But trust me, you won’t miss them. Again, we were there for over a month and it truly didn’t faze me at all. There are more than enough other options to satisfy all of your needs.
9. It will be assumed that you are a Tourist
The two major locations we visited, Split and Dubrovnik, are definitely vacation destinations. Most people in the Old Town areas are tourists, so everyone is going to ask you where you’re from!
I was impressed by the fact that it didn’t feel overly “touristy” – of course, there are tourist-trap businesses/locations, but the good quality experiences are super easy to pick out. Also, the Old Town areas were extremely clean and we felt very safe in both cities!
The other major plus of the influx of tourists is that the Croatia magnet game is STRONG! We have been collecting magnets during our nomad life travels and our collection increased drastically after we visited Croatia! Truly some of the most beautiful magnets we have seen!
Also to note – the tourist season typically lasts from June – September. We arrived in the last 2 weeks of May and felt a significant increase in crowds once it hit June 1st!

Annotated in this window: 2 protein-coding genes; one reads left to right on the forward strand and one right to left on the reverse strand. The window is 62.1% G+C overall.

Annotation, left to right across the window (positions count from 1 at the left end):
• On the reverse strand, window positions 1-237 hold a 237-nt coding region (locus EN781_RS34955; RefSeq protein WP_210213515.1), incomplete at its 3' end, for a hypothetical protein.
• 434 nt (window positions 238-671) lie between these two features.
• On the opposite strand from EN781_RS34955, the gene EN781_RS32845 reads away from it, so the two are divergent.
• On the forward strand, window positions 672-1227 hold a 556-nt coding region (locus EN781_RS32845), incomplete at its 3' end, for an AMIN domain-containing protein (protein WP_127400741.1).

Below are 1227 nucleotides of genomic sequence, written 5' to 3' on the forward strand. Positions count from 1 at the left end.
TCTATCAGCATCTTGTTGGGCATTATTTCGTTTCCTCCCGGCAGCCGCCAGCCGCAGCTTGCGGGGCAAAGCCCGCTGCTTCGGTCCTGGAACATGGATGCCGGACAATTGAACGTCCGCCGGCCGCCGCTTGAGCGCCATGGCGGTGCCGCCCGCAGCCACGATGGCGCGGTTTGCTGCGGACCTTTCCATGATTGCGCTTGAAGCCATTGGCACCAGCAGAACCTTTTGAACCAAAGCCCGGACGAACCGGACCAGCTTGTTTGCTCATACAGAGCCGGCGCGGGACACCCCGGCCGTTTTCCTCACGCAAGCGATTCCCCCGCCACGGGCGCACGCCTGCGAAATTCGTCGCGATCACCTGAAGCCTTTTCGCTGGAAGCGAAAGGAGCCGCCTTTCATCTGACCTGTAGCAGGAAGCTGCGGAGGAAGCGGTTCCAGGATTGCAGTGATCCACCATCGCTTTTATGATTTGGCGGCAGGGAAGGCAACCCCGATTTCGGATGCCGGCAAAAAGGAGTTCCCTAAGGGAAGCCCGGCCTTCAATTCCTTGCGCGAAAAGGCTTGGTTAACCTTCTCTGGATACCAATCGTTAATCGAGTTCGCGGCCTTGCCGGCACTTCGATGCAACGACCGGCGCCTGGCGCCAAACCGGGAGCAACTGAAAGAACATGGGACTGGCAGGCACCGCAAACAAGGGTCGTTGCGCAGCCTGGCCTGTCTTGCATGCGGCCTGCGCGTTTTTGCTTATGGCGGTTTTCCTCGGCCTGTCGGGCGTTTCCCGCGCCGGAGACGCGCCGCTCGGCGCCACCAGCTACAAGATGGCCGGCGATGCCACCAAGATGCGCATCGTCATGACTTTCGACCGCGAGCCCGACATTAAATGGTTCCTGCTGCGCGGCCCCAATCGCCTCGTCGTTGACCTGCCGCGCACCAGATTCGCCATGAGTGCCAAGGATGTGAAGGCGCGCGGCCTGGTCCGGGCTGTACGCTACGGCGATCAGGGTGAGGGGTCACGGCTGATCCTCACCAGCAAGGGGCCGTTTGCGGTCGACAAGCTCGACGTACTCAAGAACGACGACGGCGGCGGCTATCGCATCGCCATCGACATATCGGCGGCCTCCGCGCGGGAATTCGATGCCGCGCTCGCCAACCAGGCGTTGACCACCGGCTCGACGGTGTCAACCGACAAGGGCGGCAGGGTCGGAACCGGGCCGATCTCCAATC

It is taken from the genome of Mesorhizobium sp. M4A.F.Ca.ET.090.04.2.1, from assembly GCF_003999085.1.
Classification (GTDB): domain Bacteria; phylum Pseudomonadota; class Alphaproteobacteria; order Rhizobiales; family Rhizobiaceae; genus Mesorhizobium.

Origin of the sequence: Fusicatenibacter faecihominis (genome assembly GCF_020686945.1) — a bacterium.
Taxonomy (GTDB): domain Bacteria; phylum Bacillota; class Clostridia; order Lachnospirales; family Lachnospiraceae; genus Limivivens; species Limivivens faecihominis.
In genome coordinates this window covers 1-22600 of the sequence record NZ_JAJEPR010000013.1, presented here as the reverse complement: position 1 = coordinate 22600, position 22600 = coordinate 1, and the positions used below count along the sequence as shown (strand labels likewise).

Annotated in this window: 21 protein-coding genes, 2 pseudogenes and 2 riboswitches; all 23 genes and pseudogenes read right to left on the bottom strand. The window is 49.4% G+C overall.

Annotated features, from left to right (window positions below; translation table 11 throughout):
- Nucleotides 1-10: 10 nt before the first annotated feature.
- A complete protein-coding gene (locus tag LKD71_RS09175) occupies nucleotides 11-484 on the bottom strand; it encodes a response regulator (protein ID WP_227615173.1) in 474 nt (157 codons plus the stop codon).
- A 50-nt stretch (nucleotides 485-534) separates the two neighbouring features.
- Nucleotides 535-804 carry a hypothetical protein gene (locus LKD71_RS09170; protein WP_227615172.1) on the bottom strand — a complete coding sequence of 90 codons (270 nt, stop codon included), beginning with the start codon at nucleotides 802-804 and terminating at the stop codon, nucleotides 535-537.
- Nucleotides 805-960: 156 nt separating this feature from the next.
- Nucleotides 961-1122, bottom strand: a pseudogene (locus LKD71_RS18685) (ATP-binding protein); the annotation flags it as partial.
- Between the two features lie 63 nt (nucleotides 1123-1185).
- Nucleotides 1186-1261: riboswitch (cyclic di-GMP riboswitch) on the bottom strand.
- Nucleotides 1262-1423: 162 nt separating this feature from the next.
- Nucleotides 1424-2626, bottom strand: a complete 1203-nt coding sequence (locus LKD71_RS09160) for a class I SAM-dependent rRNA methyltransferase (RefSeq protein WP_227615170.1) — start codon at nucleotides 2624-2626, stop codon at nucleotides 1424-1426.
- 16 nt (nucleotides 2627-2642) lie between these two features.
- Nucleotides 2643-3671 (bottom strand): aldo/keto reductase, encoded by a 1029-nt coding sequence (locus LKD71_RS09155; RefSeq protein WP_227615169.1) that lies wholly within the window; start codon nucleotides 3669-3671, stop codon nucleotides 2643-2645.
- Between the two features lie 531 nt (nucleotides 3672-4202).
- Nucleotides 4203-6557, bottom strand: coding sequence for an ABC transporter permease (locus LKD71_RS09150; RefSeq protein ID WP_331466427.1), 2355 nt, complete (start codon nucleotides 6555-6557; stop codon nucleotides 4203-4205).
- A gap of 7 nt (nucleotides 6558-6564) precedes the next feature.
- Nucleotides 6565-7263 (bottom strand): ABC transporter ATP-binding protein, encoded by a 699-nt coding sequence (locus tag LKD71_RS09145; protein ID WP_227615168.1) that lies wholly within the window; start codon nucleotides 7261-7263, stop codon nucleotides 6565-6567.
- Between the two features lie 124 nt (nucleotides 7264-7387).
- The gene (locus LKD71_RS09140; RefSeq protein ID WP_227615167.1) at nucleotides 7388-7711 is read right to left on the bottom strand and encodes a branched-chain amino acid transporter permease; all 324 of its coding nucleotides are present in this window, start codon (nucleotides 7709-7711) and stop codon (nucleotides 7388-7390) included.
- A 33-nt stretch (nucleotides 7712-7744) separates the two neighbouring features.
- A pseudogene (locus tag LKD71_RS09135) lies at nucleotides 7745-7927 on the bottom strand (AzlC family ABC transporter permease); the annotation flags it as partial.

10. Sitting outside with a Cappuccino or a Drink is a way of life
Lastly, this is pretty universal for any European country you’ll go to, but sitting at an outdoor table with a coffee or alcoholic beverage is truly the way of life here. Slow down, take your time, and enjoy the pace of the lifestyle. This is something we don’t do as much in the States, so it’s worth noting and recommending.
In Croatia particularly, there are so many places you can sit with a beautiful water/architectural view. So take advantage of it!
That’s all for now!
And that just about wraps up our post! If you’re thinking of going to Croatia, I hope this helped you be better prepared for what to expect during your time there.
If you have any other questions about what it’s like to travel to Croatia, drop me a comment below and I’ll be happy to answer them for you. I cannot recommend traveling here enough – it truly is a paradise!
Until next time… here’s to doing what makes our souls shine! 🥂☀️